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I have no idea what this part is called. I want to figure out if I can remove the wire out of it and slide in the other broken end before soldering it the board. Is it reusable, or do I need to buy another one? (e.g. because it's heatshrinked or something)

broken wire

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  • \$\begingroup\$ It's a strain relief. \$\endgroup\$ – winny Mar 29 at 8:37
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You can reuse that strain relief.

Strip the insulation off the cable above the strain relief and then pull out the copper wire strands.

Then use a small drill bit and drill out each of the two halves of the cable.

Work your way up in drill size.

Use pliers to turn the drill bit.

Don't use a power drill unless you are very skilled with it.

The strain relief and the cable are usually made from different plastic, so it is easy to scrape out the cable insulation.

Once the strain relief is cleaned out, then pull new cable through. (or the undamaged old cable)

I have done this procedure few times myself.

enter image description here

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  • \$\begingroup\$ Nice, the pin vise I bought months ago for no particular reason will finally come in handy :) \$\endgroup\$ – AgentRev Mar 30 at 9:14
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Found it, it's a "strain relief grip" and this one can't be replaced since it seems bonded to the wire.

Source: Securing electrical cables to holes in enclosures?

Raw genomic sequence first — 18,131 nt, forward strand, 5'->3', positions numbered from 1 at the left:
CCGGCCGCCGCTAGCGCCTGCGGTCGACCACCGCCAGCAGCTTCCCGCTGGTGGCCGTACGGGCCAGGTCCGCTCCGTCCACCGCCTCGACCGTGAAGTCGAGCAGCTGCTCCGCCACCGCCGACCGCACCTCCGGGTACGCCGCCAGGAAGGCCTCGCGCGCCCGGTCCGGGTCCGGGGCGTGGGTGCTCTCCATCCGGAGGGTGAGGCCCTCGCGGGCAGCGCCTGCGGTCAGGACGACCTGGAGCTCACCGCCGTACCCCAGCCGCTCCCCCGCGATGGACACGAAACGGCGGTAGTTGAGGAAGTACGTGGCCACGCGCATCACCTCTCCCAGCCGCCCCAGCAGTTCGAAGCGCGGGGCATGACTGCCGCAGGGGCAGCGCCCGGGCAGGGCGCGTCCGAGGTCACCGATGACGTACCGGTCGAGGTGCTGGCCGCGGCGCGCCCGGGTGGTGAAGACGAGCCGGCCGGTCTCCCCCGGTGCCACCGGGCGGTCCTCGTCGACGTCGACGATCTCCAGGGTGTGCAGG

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    \$\begingroup\$ Strip the wire and reconnect then mold your own strain relief with liquid rubber or LePage's "sub-floor adhesive." PL400 or equiv Polyurethane. \$\endgroup\$ – Sunnyskyguy EE75 Mar 29 at 6:17
  • \$\begingroup\$ @SunnyskyguyEE75 Would epoxy work? It's just a toy. \$\endgroup\$ – AgentRev Mar 29 at 6:25
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    \$\begingroup\$ No. Epoxy is too hard. The ideal strain relief is graduated from 5x the stiffness to 1x the stiffness of the wire over a 10x bend radius of cable. As you can see this design failed this criteria and broke. \$\endgroup\$ – Sunnyskyguy EE75 Mar 29 at 6:31
  • \$\begingroup\$ I see. The cable actually broke due to excessive pulling from a single event, the toy was bought a week ago. \$\endgroup\$ – AgentRev Mar 29 at 6:41
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    \$\begingroup\$ There is additional stress whenever there is a major change in stiffness, and this becomes the weak link. Thus the graduated approach optimizes cable strength. \$\endgroup\$ – Sunnyskyguy EE75 Mar 29 at 6:43
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Actually, there are standard strain relief parts offered, see example at Digi-Key, with the same function and without epoxy or other resin molding:

enter image description here

They also go under "cable gland" moniker.

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